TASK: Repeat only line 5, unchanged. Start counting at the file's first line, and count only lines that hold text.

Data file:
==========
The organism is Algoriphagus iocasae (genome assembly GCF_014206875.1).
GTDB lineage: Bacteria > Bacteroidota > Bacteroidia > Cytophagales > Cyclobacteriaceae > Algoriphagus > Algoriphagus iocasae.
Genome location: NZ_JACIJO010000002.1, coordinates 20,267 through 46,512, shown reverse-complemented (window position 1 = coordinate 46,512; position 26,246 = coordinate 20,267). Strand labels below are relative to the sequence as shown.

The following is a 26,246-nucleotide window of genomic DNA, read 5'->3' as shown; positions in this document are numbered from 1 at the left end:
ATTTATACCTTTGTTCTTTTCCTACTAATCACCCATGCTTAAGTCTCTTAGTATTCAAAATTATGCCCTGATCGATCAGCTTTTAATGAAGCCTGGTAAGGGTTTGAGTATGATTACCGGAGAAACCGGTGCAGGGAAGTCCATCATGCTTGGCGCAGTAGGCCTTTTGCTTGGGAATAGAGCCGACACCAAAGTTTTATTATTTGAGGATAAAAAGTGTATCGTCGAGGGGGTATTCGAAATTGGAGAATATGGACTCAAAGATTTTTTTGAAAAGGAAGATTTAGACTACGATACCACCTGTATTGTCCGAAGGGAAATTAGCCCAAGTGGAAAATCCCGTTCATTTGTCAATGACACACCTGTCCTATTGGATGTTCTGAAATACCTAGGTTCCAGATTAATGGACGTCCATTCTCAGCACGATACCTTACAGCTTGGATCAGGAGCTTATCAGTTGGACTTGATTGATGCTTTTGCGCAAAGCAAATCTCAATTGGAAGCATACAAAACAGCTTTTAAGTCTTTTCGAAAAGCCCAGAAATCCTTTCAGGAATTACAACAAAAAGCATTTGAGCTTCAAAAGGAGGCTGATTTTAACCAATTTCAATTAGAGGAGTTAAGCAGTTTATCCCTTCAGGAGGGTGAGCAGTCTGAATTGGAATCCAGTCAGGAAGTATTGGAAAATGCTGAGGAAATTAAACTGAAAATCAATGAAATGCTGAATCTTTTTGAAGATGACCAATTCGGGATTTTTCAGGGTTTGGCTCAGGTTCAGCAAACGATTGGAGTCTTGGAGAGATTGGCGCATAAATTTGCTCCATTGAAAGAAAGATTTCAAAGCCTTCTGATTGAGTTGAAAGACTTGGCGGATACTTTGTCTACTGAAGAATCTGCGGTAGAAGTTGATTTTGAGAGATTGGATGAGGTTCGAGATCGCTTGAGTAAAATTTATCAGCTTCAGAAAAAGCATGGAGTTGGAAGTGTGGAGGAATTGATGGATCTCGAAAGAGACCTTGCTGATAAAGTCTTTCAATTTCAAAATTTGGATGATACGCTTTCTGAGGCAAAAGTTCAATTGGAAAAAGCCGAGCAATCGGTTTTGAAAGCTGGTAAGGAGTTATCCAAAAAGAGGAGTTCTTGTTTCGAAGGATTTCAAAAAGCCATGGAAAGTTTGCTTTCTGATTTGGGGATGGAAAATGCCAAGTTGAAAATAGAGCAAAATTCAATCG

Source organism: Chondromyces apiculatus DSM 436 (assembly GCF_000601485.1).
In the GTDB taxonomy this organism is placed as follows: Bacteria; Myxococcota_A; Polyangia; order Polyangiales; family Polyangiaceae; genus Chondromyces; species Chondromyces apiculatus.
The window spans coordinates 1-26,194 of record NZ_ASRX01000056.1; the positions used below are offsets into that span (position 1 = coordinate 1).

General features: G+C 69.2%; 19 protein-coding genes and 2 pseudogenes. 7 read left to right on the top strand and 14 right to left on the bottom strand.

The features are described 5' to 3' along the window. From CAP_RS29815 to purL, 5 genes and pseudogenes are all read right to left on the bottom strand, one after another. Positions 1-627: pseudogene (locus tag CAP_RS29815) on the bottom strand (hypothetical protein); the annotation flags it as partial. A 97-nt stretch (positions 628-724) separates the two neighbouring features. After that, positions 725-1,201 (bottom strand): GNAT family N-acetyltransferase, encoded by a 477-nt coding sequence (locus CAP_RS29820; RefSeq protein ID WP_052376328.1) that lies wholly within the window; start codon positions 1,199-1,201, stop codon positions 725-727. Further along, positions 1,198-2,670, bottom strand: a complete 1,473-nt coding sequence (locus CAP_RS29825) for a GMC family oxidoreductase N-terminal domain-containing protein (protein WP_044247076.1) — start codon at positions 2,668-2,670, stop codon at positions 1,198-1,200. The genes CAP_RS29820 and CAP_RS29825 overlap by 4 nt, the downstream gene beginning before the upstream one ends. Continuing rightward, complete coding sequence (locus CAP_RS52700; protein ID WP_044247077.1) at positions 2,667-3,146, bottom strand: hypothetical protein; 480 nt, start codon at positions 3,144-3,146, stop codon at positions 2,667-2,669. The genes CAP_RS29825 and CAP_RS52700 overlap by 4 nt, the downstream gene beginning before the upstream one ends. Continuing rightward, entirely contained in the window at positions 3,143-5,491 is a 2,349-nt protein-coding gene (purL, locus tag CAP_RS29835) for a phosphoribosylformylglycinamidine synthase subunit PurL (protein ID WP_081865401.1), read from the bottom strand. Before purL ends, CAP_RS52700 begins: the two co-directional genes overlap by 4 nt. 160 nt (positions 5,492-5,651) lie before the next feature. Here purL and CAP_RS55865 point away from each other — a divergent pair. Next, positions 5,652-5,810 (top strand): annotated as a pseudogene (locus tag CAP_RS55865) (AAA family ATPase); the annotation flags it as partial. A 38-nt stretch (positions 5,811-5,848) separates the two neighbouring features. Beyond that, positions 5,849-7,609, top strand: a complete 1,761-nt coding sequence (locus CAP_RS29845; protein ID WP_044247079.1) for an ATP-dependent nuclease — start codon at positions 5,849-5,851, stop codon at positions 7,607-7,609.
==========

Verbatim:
ATTTATACCTTTGTTCTTTTCCTACTAATCACCCATGCTTAAGTCTCTTAGTATTCAAAATTATGCCCTGATCGATCAGCTTTTAATGAAGCCTGGTAAGGGTTTGAGTATGATTACCGGAGAAACCGGTGCAGGGAAGTCCATCATGCTTGGCGCAGTAGGCCTTTTGCTTGGGAATAGAGCCGACACCAAAGTTTTATTATTTGAGGATAAAAAGTGTATCGTCGAGGGGGTATTCGAAATTGGAGAATATGGACTCAAAGATTTTTTTGAAAAGGAAGATTTAGACTACGATACCACCTGTATTGTCCGAAGGGAAATTAGCCCAAGTGGAAAATCCCGTTCATTTGTCAATGACACACCTGTCCTATTGGATGTTCTGAAATACCTAGGTTCCAGATTAATGGACGTCCATTCTCAGCACGATACCTTACAGCTTGGATCAGGAGCTTATCAGTTGGACTTGATTGATGCTTTTGCGCAAAGCAAATCTCAATTGGAAGCATACAAAACAGCTTTTAAGTCTTTTCGAAAAGCCCAGAAATCCTTTCAGGAATTACAACAAAAAGCATTTGAGCTTCAAAAGGAGGCTGATTTTAACCAATTTCAATTAGAGGAGTTAAGCAGTTTATCCCTTCAGGAGGGTGAGCAGTCTGAATTGGAATCCAGTCAGGAAGTATTGGAAAATGCTGAGGAAATTAAACTGAAAATCAATGAAATGCTGAATCTTTTTGAAGATGACCAATTCGGGATTTTTCAGGGTTTGGCTCAGGTTCAGCAAACGATTGGAGTCTTGGAGAGATTGGCGCATAAATTTGCTCCATTGAAAGAAAGATTTCAAAGCCTTCTGATTGAGTTGAAAGACTTGGCGGATACTTTGTCTACTGAAGAATCTGCGGTAGAAGTTGATTTTGAGAGATTGGATGAGGTTCGAGATCGCTTGAGTAAAATTTATCAGCTTCAGAAAAAGCATGGAGTTGGAAGTGTGGAGGAATTGATGGATCTCGAAAGAGACCTTGCTGATAAAGTCTTTCAATTTCAAAATTTGGATGATACGCTTTCTGAGGCAAAAGTTCAATTGGAAAAAGCCGAGCAATCGGTTTTGAAAGCTGGTAAGGAGTTATCCAAAAAGAGGAGTTCTTGTTTCGAAGGATTTCAAAAAGCCATGGAAAGTTTGCTTTCTGATTTGGGGATGGAAAATGCCAAGTTGAAAATAGAGCAAAATTCAATCG